UNA president gives Alberta budget an F for fairness and future vision
Significant cuts to Alberta’s beleaguered health care system and the loss of close to 1,700 jobs at Alberta Health Services cannot be implemented without impacting the ability of front-line staff to deliver safe and high quality health care, United Nurses of Alberta President Heather Smith warned this morning.
“The government promised this budget would be fair to Albertans and lay out a clear vision for the future,” said Smith. “They get an F for both!”
The 3.3-per-cent, $371-million cut announced to AHS funding in yesterday’s 2015 provincial budget is likely to exacerbate problems the health care system is now experiencing, Smith explained.
She said she was not reassured by promises made by Health Minister Stephen Mandel and AHS CEO Vickie Kaminski that front-line services won’t be impacted by job losses, even if many of them are achieved through attrition.
“They are suggesting that 1,700 health care jobs are not currently required,” Smith said. “They need to identify which jobs they are talking about.”
Nor was it reassuring when Kaminski told reporters yesterday that front line health care employees “may get fewer hours than they’re getting now” or see their jobs restructured to what the AHS executive called “a different model of care.”
Said Smith: “Moving employees out of Alberta Health Services to ‘a different clinic across the street’ is not going to improve the ability to provide health care in a province where substantially more than the entire population of Medicine Hat is arriving every year if the infrastructure and the beds are not there to support them.”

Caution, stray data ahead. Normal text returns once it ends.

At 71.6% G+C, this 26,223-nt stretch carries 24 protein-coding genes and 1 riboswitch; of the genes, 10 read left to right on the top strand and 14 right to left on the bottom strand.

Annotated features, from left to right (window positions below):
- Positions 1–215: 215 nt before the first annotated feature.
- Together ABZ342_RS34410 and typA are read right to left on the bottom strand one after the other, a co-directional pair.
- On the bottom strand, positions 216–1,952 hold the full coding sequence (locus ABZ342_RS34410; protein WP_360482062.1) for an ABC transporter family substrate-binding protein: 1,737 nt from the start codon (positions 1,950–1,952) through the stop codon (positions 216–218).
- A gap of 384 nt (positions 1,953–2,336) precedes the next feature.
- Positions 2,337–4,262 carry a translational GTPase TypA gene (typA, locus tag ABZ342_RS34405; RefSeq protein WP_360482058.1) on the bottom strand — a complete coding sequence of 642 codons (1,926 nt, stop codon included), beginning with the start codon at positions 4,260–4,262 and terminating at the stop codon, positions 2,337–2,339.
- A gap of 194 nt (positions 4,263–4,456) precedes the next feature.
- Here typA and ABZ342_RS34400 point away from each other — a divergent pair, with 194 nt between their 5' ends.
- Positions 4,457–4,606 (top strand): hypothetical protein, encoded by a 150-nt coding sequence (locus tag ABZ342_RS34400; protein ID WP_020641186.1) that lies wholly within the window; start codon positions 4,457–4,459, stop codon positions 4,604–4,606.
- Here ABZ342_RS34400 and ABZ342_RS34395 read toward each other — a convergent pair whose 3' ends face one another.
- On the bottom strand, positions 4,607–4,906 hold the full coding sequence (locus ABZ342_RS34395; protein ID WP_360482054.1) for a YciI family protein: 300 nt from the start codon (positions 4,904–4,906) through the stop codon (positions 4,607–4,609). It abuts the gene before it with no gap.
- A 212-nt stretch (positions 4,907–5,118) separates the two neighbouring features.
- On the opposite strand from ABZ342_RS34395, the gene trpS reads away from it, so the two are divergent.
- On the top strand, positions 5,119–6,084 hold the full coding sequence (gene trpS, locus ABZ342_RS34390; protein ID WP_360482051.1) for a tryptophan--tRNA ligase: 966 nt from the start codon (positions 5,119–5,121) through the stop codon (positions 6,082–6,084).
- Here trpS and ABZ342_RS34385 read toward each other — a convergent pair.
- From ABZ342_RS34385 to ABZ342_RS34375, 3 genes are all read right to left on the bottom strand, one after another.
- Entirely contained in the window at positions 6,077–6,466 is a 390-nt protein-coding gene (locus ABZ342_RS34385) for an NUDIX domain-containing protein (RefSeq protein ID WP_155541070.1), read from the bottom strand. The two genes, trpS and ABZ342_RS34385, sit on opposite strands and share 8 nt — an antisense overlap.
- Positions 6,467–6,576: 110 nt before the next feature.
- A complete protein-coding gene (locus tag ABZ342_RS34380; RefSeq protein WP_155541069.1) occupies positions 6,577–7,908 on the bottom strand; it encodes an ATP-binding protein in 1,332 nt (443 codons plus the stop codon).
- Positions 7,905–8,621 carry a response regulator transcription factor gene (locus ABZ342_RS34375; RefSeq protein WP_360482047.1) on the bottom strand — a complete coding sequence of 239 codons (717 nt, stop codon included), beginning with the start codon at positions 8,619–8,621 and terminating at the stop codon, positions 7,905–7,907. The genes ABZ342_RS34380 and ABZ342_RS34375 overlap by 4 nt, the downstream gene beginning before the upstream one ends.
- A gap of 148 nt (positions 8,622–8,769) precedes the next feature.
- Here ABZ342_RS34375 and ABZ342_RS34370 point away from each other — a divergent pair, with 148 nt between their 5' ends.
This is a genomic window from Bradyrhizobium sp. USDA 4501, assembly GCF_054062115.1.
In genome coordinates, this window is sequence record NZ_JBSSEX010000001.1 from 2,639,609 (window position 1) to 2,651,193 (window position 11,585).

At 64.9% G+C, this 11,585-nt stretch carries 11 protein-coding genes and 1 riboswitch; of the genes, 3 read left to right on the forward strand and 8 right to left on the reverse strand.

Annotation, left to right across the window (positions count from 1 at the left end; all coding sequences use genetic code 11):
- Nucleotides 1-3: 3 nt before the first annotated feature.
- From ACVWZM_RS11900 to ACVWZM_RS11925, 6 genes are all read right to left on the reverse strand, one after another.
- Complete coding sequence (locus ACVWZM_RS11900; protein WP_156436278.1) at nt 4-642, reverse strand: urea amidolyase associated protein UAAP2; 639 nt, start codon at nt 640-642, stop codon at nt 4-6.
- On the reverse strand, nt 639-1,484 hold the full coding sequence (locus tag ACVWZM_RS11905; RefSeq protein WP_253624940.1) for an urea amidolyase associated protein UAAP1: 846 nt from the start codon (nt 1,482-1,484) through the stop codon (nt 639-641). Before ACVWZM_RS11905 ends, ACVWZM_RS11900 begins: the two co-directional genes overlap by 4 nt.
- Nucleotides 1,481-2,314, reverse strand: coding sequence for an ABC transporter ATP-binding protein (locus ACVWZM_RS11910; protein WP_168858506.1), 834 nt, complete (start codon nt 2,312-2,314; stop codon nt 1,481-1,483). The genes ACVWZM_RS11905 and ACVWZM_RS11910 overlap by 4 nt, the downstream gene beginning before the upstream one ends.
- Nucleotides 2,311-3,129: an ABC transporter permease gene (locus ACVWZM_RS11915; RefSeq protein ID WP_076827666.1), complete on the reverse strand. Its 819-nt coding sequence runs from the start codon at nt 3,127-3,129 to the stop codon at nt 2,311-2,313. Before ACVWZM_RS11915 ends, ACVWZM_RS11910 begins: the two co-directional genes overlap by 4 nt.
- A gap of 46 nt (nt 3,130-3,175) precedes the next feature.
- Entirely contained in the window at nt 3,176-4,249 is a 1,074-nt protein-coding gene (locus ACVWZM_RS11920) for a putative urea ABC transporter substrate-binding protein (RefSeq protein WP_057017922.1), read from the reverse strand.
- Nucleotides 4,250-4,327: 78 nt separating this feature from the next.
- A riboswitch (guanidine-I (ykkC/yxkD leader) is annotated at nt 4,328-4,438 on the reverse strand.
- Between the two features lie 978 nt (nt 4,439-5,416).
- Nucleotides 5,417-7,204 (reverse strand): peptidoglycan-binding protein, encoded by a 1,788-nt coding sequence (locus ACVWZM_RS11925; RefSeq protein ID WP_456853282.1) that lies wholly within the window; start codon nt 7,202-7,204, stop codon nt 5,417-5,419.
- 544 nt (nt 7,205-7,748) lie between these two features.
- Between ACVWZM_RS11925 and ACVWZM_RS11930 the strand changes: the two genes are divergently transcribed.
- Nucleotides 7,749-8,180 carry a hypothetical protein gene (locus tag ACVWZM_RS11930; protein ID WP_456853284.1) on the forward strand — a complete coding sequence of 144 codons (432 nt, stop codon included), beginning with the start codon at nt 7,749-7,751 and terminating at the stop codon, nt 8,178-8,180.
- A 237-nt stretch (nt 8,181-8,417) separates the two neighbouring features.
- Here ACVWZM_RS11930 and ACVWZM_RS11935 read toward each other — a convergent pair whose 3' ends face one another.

If this is code for privatization of some public health care services, she added, Albertans should be as concerned as front-line nurses. “This shouldn’t be hidden from the public.”
In addition, Smith said, AHS should be able to use some of the $1.2 billion accumulated surplus it reported in 2014 to keep the health system operating during the current financial downturn.
Smith said the return to a slightly more progressive income tax system, including the so-called health care contribution levy that will be paid into general tax revenues, does not mean the government has implemented the revenue reform that is required to give Alberta true independence from volatile revenue from the province’s petroleum resources.
“Making working people pay the freight and asking nothing of business and the corporations extracting our resources for the lowest royalty rates in the world is no substitute for the real revenue reform Alberta needs,” she said. “If we all got into this together as the premier says, we should all be asked to contribute to the solution.”
Prentice talks a lot about the need to keep public sector wages and government costs near the national average, but he is not so enthusiastic about bringing corporate taxes and resources revenues closer to the national average, Smith noted.
“Premier Prentice has promised Albertans his 10-year plan will get us off the fiscal roller coaster,” she concluded. “I think he’s taking us for another ride!”
Kaminski & Mandel Link:
United Nurses of Alberta